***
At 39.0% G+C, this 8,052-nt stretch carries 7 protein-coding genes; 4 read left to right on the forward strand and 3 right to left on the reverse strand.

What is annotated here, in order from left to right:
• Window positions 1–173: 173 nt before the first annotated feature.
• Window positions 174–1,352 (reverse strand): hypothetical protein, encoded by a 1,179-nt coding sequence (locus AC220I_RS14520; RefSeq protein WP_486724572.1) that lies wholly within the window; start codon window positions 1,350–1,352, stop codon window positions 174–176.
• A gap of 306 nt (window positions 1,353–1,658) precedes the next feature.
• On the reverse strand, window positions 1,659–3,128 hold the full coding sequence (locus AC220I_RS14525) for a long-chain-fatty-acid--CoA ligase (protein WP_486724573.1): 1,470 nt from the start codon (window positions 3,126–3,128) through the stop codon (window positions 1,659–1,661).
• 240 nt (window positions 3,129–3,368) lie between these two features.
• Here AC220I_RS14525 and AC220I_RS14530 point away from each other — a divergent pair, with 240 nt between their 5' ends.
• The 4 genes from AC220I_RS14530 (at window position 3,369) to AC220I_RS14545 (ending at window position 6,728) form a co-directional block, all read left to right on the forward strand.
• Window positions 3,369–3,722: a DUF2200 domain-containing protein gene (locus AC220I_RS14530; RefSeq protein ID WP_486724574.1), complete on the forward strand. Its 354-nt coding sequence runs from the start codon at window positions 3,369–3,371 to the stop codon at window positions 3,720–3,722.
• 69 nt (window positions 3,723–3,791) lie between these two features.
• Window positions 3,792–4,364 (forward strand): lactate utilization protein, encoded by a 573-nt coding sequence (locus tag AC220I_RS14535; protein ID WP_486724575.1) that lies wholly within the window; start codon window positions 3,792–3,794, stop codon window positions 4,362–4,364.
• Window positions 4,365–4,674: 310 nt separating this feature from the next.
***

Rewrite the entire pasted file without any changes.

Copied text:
At 39.0% G+C, this 8,052-nt stretch carries 7 protein-coding genes; 4 read left to right on the forward strand and 3 right to left on the reverse strand.

What is annotated here, in order from left to right:
• Window positions 1–173: 173 nt before the first annotated feature.
• Window positions 174–1,352 (reverse strand): hypothetical protein, encoded by a 1,179-nt coding sequence (locus AC220I_RS14520; RefSeq protein WP_486724572.1) that lies wholly within the window; start codon window positions 1,350–1,352, stop codon window positions 174–176.
• A gap of 306 nt (window positions 1,353–1,658) precedes the next feature.
• On the reverse strand, window positions 1,659–3,128 hold the full coding sequence (locus AC220I_RS14525) for a long-chain-fatty-acid--CoA ligase (protein WP_486724573.1): 1,470 nt from the start codon (window positions 3,126–3,128) through the stop codon (window positions 1,659–1,661).
• 240 nt (window positions 3,129–3,368) lie between these two features.
• Here AC220I_RS14525 and AC220I_RS14530 point away from each other — a divergent pair, with 240 nt between their 5' ends.
• The 4 genes from AC220I_RS14530 (at window position 3,369) to AC220I_RS14545 (ending at window position 6,728) form a co-directional block, all read left to right on the forward strand.
• Window positions 3,369–3,722: a DUF2200 domain-containing protein gene (locus AC220I_RS14530; RefSeq protein ID WP_486724574.1), complete on the forward strand. Its 354-nt coding sequence runs from the start codon at window positions 3,369–3,371 to the stop codon at window positions 3,720–3,722.
• 69 nt (window positions 3,723–3,791) lie between these two features.
• Window positions 3,792–4,364 (forward strand): lactate utilization protein, encoded by a 573-nt coding sequence (locus tag AC220I_RS14535; protein ID WP_486724575.1) that lies wholly within the window; start codon window positions 3,792–3,794, stop codon window positions 4,362–4,364.
• Window positions 4,365–4,674: 310 nt separating this feature from the next.